• “When a person encounters a new idea that does not cohere well, “The result is an inward trouble to which his mind till then had been a stranger, and from which he seeks to escape by modifying his previous mass of of opinions. He saves as much as of it as he can, for in this matter of belief we are all extreme conservatives. So he tries to change first this opinion, and then that (for they resist change very variously) until at last some idea come up which he can graft upon the ancient stock with minimum of disturbance of the latter, some idea that mediates between the stock and the new experience and runs them into one another most felicitously and expediently.”

Critique of james

Critique of James

(1) Coherence might be a necessary condition for truth but is it a sufficient condition. In other words, is it enough for a belief to cohere well with one’s existing beliefs for it to be true?

(2) James seems to give too much value to all existing beliefs regardless of their evidential support and how those beliefs were formed.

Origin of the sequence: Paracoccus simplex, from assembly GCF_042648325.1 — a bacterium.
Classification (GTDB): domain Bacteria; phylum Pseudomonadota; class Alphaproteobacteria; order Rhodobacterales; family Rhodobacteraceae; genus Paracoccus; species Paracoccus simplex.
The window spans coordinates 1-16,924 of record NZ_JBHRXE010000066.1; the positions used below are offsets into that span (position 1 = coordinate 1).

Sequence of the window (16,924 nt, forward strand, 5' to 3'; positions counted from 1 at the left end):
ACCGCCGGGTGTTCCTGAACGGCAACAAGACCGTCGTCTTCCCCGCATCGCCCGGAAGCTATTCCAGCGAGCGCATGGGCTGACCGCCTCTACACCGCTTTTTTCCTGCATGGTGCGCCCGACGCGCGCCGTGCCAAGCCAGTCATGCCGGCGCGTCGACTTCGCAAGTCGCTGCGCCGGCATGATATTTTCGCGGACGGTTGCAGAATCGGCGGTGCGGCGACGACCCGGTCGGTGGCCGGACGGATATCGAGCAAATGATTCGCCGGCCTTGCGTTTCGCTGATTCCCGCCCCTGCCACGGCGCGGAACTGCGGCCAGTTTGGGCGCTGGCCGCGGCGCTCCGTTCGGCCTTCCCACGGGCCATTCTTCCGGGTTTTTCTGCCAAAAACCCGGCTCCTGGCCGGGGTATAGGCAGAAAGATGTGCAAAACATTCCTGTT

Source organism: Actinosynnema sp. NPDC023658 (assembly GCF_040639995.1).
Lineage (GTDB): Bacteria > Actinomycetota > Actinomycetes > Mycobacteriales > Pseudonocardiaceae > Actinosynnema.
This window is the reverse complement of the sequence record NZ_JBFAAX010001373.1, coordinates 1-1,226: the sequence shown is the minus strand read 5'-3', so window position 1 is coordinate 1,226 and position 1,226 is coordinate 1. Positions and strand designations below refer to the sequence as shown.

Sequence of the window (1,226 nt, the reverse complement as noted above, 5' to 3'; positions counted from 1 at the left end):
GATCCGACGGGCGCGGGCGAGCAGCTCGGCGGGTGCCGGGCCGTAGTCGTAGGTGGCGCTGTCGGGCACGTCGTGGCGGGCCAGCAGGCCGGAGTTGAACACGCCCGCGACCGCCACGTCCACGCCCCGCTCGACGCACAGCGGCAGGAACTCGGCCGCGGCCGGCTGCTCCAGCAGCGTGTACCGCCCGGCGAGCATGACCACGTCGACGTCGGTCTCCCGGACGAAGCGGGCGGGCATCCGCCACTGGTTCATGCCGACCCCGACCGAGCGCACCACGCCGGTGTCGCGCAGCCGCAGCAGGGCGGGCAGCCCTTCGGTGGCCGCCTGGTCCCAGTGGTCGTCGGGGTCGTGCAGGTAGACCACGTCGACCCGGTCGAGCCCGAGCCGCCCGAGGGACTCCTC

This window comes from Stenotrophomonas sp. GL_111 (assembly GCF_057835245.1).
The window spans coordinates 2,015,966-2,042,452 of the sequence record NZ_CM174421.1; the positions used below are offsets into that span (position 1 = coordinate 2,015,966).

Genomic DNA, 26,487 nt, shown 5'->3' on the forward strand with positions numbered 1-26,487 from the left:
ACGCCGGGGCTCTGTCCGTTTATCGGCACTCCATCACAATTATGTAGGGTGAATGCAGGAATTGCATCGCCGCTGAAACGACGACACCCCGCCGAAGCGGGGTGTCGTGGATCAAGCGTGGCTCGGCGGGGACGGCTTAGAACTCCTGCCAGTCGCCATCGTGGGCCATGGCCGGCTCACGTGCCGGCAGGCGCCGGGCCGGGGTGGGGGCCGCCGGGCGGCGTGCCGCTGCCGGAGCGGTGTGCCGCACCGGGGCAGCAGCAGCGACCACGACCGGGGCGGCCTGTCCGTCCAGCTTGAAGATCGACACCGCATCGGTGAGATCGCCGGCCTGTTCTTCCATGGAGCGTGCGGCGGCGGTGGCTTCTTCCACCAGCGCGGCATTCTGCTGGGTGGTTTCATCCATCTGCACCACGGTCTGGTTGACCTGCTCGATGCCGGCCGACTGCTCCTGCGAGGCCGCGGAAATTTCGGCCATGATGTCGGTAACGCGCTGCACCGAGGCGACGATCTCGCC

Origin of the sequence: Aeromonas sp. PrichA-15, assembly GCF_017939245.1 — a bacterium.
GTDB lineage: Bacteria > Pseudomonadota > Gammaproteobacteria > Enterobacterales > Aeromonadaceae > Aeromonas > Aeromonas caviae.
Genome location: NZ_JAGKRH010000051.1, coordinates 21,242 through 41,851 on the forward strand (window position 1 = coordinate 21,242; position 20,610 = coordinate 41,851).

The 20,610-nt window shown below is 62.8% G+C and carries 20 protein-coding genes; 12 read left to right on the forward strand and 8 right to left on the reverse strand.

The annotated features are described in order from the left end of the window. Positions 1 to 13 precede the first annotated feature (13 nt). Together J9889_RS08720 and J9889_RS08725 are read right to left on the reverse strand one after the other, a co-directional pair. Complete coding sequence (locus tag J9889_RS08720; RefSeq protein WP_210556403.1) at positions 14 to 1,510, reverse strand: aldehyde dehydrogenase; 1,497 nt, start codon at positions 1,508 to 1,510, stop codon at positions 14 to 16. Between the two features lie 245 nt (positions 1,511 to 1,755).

(3) James give too much weight to an individual’s satisfaction in the process of coherence.

Value of existing beliefs

Value of Existing beliefs

  • James says, “The point I now urge you to observe particularly is the part played by the older truths Failure to take account of it is the source of much of the unjust criticism leveled against pragmatism. Their influence is absolutely controlling. Loyalty to them is the first principle-in most cases it is the only principle;”

The process of truth s growth

The Process of Truth’s Growth

  • James describes how our beliefs grow and how we accept and adopt new beliefs to our existing body of beliefs.

  • This process amounts to the “growth of truth”.

  • This process depends on an individual’s satisfaction with the new belief. But this criterion seems arbitrator and not very evidentially valuable.